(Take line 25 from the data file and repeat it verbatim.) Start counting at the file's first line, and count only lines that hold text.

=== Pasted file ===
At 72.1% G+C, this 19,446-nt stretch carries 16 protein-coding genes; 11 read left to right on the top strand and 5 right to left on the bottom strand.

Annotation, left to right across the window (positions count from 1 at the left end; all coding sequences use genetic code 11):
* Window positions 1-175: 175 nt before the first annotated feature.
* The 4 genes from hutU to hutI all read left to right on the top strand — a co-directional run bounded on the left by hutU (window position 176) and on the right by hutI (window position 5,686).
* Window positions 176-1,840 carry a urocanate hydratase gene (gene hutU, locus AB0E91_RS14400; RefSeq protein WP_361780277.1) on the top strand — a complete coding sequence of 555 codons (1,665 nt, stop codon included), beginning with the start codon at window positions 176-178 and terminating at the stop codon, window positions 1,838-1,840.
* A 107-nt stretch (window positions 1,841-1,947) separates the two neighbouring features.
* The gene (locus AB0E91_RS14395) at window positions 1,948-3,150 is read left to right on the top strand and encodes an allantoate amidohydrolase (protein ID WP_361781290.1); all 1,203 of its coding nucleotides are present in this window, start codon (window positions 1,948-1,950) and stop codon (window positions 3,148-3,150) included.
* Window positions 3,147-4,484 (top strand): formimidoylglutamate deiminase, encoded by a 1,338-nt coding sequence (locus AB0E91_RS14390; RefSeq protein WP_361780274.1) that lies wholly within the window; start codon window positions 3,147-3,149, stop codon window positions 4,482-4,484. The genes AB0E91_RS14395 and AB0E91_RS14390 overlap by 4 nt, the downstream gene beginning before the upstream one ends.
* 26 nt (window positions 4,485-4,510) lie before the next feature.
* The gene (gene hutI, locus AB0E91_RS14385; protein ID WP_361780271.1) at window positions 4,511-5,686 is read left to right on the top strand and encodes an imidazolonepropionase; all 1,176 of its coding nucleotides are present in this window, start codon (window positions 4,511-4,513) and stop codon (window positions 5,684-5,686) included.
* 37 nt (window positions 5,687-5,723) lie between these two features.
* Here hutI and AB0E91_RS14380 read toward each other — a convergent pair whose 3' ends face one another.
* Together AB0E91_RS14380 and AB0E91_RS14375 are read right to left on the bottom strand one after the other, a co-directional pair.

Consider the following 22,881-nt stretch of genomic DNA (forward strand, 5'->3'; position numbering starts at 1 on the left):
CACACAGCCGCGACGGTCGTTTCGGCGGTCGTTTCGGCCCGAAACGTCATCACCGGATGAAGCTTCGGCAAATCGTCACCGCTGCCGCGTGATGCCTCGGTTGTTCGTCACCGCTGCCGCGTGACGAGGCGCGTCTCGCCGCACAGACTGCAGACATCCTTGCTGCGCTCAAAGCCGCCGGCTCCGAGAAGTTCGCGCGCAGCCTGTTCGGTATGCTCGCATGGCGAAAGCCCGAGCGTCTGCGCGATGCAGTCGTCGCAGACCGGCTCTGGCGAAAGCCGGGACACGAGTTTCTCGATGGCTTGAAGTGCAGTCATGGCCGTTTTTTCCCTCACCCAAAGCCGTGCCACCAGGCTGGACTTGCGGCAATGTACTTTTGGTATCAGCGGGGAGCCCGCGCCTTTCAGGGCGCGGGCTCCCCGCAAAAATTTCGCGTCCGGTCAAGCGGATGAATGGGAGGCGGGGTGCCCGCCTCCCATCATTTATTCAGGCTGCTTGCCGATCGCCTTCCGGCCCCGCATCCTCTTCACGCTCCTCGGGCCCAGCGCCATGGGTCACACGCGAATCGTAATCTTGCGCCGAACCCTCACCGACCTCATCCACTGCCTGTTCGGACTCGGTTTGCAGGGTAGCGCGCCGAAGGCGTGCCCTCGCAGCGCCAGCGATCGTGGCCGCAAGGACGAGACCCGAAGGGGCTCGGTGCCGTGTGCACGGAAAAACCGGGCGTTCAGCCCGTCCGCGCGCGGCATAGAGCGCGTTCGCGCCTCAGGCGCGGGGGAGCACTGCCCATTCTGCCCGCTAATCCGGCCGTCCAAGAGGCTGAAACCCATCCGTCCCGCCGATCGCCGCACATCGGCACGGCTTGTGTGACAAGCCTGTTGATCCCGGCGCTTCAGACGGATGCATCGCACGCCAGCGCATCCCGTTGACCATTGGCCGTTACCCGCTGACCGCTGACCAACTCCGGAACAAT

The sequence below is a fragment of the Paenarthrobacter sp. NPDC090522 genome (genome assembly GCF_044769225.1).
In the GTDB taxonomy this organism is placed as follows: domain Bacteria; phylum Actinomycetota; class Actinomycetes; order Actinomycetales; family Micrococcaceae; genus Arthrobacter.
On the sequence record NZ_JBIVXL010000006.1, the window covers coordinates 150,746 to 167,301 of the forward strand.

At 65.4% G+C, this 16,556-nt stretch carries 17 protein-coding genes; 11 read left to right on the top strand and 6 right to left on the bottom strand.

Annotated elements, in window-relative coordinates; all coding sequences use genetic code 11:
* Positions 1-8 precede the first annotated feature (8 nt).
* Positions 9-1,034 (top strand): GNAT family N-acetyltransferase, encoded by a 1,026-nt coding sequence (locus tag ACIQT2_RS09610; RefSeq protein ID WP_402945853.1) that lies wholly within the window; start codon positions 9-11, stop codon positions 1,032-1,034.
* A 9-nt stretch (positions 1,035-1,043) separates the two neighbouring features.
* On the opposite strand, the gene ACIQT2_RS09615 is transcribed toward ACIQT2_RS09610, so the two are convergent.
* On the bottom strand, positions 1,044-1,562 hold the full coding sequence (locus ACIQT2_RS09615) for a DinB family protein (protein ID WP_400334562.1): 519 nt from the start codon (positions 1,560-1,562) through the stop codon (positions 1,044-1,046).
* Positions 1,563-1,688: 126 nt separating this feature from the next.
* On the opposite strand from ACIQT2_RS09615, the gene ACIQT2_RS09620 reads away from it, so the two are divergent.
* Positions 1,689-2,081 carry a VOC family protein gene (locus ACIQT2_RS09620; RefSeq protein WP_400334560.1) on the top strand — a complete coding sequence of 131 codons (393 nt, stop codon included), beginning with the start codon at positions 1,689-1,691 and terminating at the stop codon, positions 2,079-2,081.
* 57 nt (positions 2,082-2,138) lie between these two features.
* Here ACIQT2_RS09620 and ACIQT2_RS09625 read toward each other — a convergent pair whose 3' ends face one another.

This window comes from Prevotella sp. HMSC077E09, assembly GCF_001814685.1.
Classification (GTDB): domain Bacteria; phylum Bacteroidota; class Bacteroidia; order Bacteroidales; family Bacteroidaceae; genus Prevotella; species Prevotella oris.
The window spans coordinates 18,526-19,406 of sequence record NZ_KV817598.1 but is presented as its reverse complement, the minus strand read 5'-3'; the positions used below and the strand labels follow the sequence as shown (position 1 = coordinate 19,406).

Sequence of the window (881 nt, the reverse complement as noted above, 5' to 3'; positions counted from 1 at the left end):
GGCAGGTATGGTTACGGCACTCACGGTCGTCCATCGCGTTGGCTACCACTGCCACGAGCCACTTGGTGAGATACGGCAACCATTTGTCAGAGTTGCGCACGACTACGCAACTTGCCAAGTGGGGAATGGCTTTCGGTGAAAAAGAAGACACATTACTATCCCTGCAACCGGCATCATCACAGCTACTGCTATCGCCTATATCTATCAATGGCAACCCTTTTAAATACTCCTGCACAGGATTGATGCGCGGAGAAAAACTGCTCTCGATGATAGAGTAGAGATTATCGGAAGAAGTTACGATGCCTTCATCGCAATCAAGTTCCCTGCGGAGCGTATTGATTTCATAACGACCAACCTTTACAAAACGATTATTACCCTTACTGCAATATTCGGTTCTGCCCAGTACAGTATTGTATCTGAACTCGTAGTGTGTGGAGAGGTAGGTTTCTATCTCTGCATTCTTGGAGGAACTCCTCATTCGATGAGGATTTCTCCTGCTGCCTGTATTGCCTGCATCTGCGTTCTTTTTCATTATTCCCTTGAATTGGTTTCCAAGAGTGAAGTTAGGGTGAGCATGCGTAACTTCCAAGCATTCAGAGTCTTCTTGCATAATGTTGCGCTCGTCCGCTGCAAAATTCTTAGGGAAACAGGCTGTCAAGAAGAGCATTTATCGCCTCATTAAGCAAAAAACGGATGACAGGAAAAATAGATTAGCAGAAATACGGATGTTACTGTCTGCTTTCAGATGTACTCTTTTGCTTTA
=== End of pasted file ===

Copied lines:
* On the bottom strand, positions 1,044-1,562 hold the full coding sequence (locus ACIQT2_RS09615) for a DinB family protein (protein ID WP_400334562.1): 519 nt from the start codon (positions 1,560-1,562) through the stop codon (positions 1,044-1,046).